Scottish Independence Part I - A Long Road to Change

Here's the thing - when the IndyRef was announced I was dead against it. I hated the idea that the Scottish government had legislated for it and that there was going to be a vote. That knee jerk reaction changed to an understanding of the need for a vote, but still dead against the idea of an independent Scotland, dead against the end of the UK that I knew and back then I wanted to remain.

Notice the past tense. Since about June I have been pretty set on voting Yes for Scottish Independence. This hasn't been an easy or a quick decision - indeed, quite the opposite. In the next five days I am going to post several posts ranging from my thoughts on the No campaign to the reasons why I am voting Yes. 

But first, here's a post about my road to Yes.

The first place I'd start is in 2009 where I rather amazingly posted this titled "Being Scottish. Is It Shite?" where-in I ridiculed the idea of independence because we are a bit of a "shite" nation, and also was worried about a few things. I wrote some amazing sentences in that post: (and I lift directly) "We are a nation hurtling towards the brainwashed masses voting us out a Union with England and Wales that could ruin everything for all countries involved." and I went even further with "[independence]...is a car crash in slow motion, hurtling towards a long, expensive and pointless program of devolution and independence. Why should we think that we can pull out of the Union when if anything we have been the ones who a benefited most from it?".

Ahem.

Okay, so I have changed my mind. The advantage of this blog having existed for so long is that I can pull back from five years ago and know that at that point in time that was my true feelings. That's what I thought, and for better or worse, that's what I wrote. Am I now having to eat those words? In a way, yes. But I am not apologising for writing them. Actually, here's the things - that last part of the second quote is interesting; it qualifies something - at that point I thought we were getting the better deal. I thought that the traffic went in one way - to us, and we benefited greatly from the Union. This is a key point - because I don't think so any more.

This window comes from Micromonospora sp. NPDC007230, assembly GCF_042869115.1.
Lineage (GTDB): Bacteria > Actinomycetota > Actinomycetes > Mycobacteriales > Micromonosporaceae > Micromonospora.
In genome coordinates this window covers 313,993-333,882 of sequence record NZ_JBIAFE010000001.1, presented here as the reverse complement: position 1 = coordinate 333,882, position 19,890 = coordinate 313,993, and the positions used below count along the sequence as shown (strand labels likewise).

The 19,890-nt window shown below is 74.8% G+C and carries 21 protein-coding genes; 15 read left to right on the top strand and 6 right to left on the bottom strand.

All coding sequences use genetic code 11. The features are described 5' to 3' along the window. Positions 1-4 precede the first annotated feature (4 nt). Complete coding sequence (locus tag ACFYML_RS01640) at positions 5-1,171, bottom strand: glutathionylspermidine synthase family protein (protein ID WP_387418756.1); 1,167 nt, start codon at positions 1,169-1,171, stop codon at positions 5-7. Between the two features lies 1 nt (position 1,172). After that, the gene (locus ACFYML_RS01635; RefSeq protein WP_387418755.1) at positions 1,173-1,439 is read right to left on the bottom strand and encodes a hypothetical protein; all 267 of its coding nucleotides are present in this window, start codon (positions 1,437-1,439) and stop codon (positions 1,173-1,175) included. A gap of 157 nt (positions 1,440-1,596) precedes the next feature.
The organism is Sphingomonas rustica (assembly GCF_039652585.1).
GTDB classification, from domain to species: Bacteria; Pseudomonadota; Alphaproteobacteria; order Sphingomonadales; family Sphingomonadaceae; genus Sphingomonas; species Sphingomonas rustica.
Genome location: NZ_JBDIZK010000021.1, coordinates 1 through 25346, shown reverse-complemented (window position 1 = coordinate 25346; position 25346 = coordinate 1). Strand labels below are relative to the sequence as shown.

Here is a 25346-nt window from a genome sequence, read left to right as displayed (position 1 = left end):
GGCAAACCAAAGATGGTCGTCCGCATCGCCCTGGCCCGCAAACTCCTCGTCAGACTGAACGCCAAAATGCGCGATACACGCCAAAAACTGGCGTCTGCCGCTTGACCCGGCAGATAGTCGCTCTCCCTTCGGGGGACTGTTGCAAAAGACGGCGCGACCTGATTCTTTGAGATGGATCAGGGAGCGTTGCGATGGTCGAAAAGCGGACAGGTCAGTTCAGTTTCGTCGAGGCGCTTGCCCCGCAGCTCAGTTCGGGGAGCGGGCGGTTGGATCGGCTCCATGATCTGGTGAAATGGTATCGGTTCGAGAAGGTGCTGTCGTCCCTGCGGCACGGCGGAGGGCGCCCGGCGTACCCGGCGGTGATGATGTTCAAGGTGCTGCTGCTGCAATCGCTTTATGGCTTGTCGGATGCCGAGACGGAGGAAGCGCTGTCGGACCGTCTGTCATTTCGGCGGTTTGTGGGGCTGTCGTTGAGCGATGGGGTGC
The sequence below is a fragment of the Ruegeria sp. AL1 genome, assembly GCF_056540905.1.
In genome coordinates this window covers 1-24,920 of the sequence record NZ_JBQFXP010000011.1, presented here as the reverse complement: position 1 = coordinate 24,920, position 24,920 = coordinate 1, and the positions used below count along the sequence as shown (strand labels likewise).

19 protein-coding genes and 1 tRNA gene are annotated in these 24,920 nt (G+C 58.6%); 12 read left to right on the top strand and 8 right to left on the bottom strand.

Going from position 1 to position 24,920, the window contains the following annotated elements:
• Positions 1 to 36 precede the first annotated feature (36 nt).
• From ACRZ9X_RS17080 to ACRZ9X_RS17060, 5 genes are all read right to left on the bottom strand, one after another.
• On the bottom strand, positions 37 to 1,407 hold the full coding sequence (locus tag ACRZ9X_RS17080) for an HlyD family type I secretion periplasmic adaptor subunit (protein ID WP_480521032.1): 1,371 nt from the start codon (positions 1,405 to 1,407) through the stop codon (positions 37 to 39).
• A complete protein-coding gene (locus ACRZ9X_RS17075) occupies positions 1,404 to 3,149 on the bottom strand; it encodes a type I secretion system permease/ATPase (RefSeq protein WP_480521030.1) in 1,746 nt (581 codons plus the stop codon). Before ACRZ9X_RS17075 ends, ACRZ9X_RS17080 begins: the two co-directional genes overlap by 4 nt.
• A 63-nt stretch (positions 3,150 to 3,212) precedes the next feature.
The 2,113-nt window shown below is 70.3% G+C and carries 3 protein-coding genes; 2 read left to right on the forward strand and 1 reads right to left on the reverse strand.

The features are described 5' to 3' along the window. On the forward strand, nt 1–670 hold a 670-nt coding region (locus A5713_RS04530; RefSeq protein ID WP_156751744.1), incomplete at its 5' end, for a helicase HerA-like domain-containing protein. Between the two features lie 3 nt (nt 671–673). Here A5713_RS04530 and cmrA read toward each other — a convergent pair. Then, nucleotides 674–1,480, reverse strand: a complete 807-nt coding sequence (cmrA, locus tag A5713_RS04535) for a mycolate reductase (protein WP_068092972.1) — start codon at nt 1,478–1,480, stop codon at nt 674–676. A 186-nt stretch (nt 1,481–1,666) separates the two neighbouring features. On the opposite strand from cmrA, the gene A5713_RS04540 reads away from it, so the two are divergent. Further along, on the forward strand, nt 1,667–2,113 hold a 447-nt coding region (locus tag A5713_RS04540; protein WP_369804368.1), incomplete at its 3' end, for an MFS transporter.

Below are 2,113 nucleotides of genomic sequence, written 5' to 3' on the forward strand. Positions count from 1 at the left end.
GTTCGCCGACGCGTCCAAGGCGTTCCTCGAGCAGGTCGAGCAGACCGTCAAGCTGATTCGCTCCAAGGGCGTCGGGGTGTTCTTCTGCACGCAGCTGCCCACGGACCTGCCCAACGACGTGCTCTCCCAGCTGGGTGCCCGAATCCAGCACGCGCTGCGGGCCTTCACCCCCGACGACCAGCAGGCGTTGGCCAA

It was around 2010 I think when walking down Buchanan St a friend, his boyfriend and I scoffed at the idea of iScotland. It was then when I truly remember realising with alarm at the idea of Scotland going it alone. I had in my head an idea - one that seemed to suggest that Scotland was doing a bad job. I believed that the SNP government were not doing things correctly. Then several things started to happen.

The first was that I realised that this wasn't about the SNP. This happened shortly after my return to Aberdeen after living in Texas. The second was that the UK Government started to mess with things that they shouldn't be messing with - the NHS, Royal Mail, benefits, and tax. I dislike the conservatives a lot, but anyone who votes either way because of party lines is making a grave mistake. This is bigger than that.

It wasn't until I was describing the current set up to a Canadian that I realised how nonsense it actually is. The Scottish parliament, Westminster, the House of Lord (that bit especially, actually)... it all really doesn't make any sense any more.

We pay our taxes, and they go to Westminster (or Whitehall, a turd is still a turd by any other name) and then they decide how much we get back. We get to spend what they give us in anyway we want on certain things. That isn't the right way it should be. Devolution was a way to give us powers to govern things that needed to governed in Scotland, like health and education, and in my mind we've done a very good job with them. But we are still at the mercy of the Barnet Formula, which is a pretty unfair way to work out our budget for both Scotland, and the rest of the UK.

Additionally, I realised that the question being asked wasn't about "What Ifs" like the No have been suggesting - instead, it should be "Imagine If" - imagine if we had control over everything. Imagine if we voted for the and got our government. Imagine if we could take all the oil income and spend it on us rather than splitting it across the rest of the UK?

There are a lot of great reasons to vote yes, but the one that clinched it for me (shortly after I posted this speculative post titled "Yes?" in February) was why notSeriously - why not? Why not have a go? All of this fear peddled by the No side is because they're the ones scared. The vote was given as an appeasement to silence us - instead it has actually given us a voice... and we're starting to shout.

Later this week I'll explain why I think that even a No vote will change everything in the UK, and not just for Scotland, but in the meantime my journey from a dead-cert No to a optimistic Yes is almost at an end. Yes, I love England. I liked Northern Ireland. I've got nothing against Wales. Yes, my sister lives in the Lake District. Yes, the Union has worked, but it's not working now.

Time to change it up. Time to grow up. Time to take a chance.